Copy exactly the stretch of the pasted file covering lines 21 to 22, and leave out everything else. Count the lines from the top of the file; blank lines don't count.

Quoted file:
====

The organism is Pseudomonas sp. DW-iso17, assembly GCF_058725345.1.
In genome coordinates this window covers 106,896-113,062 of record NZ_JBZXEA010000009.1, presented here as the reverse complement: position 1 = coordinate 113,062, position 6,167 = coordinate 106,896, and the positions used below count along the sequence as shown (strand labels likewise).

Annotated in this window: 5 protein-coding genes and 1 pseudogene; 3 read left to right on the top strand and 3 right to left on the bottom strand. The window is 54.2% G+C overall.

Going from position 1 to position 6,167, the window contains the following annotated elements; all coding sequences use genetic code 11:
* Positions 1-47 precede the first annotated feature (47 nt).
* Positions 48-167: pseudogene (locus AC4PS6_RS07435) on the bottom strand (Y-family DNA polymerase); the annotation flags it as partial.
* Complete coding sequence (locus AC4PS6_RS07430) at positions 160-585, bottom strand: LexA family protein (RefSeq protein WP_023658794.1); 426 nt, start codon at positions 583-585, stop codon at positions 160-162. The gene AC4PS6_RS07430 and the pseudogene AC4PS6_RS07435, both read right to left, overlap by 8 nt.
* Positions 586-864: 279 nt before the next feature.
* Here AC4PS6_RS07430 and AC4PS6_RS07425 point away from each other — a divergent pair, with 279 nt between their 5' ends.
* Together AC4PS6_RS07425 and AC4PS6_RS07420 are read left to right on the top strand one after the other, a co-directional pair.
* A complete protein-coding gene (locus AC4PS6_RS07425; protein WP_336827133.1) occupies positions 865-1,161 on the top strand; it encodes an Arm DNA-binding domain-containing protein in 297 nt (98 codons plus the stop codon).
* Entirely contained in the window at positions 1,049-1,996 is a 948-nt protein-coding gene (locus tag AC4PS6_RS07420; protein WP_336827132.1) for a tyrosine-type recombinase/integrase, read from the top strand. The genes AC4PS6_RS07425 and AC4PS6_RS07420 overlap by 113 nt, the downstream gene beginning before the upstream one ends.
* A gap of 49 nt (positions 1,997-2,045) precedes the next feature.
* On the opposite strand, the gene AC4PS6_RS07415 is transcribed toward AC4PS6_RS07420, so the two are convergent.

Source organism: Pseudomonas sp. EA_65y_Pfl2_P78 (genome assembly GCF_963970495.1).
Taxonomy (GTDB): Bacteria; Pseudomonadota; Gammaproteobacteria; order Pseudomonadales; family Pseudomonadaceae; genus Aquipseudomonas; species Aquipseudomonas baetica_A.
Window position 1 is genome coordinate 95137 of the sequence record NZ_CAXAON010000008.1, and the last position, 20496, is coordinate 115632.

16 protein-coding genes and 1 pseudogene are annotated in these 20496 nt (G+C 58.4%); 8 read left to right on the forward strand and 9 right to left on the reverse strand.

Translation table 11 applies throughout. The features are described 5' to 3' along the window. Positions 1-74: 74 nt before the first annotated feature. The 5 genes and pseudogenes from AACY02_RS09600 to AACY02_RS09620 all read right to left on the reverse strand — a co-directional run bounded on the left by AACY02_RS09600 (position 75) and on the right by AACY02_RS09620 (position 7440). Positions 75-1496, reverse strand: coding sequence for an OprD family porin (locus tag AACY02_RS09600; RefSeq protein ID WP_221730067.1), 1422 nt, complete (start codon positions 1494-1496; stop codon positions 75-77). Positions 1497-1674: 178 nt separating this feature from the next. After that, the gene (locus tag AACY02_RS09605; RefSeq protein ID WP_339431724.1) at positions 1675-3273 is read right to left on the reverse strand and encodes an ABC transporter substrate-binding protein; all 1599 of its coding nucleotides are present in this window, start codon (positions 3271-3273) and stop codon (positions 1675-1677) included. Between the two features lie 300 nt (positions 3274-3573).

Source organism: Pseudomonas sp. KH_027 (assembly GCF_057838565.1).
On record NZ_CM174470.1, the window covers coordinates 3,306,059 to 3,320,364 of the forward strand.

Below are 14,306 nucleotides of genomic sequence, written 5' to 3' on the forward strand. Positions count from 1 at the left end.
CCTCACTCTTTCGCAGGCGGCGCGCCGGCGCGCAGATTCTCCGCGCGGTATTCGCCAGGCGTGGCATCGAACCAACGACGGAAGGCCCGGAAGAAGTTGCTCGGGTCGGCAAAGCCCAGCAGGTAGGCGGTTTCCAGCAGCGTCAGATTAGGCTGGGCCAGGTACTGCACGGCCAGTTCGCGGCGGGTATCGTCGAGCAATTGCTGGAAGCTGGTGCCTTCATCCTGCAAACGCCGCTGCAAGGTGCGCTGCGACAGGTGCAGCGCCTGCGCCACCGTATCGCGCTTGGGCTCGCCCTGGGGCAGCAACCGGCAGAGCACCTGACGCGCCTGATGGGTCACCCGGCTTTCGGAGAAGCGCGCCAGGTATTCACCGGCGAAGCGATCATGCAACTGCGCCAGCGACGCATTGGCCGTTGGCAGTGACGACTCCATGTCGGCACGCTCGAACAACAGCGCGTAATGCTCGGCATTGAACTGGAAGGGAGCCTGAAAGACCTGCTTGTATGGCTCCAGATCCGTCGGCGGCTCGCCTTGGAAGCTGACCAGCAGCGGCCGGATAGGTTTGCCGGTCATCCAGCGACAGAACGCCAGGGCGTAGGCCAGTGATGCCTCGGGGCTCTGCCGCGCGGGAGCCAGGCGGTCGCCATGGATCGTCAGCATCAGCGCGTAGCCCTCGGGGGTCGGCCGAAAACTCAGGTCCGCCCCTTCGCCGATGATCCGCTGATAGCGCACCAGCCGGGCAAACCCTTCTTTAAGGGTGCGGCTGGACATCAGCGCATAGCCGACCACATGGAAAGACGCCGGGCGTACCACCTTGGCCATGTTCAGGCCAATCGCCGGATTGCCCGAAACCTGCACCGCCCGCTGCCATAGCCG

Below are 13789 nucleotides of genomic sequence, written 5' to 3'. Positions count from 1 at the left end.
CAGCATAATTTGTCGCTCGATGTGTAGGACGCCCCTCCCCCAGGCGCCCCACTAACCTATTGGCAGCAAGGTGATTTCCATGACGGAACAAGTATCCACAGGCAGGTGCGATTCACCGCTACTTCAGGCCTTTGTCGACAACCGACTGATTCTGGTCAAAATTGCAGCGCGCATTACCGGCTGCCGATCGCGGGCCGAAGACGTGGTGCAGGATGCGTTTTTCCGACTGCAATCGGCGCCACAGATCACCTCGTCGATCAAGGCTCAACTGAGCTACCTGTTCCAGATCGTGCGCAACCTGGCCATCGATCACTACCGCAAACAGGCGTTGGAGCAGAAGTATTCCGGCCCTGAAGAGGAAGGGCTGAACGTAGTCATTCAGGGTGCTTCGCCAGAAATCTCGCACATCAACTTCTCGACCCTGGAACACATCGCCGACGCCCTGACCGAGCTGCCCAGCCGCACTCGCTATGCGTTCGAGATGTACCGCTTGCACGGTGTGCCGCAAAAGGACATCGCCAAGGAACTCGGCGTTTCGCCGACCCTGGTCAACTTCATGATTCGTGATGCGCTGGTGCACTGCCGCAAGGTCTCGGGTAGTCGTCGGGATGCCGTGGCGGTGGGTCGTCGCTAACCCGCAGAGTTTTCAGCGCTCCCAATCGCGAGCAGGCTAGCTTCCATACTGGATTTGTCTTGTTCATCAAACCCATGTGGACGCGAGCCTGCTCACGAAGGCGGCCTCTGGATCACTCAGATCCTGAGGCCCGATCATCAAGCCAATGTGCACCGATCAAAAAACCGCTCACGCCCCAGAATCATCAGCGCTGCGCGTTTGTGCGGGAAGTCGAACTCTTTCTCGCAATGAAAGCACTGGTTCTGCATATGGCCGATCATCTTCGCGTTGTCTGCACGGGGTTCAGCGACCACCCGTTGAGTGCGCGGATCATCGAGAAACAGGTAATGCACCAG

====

On record NZ_CM174470.1, the window covers coordinates 3,306,059 to 3,320,364 of the forward strand.

Below are 14,306 nucleotides of genomic sequence, written 5' to 3' on the forward strand. Positions count from 1 at the left end.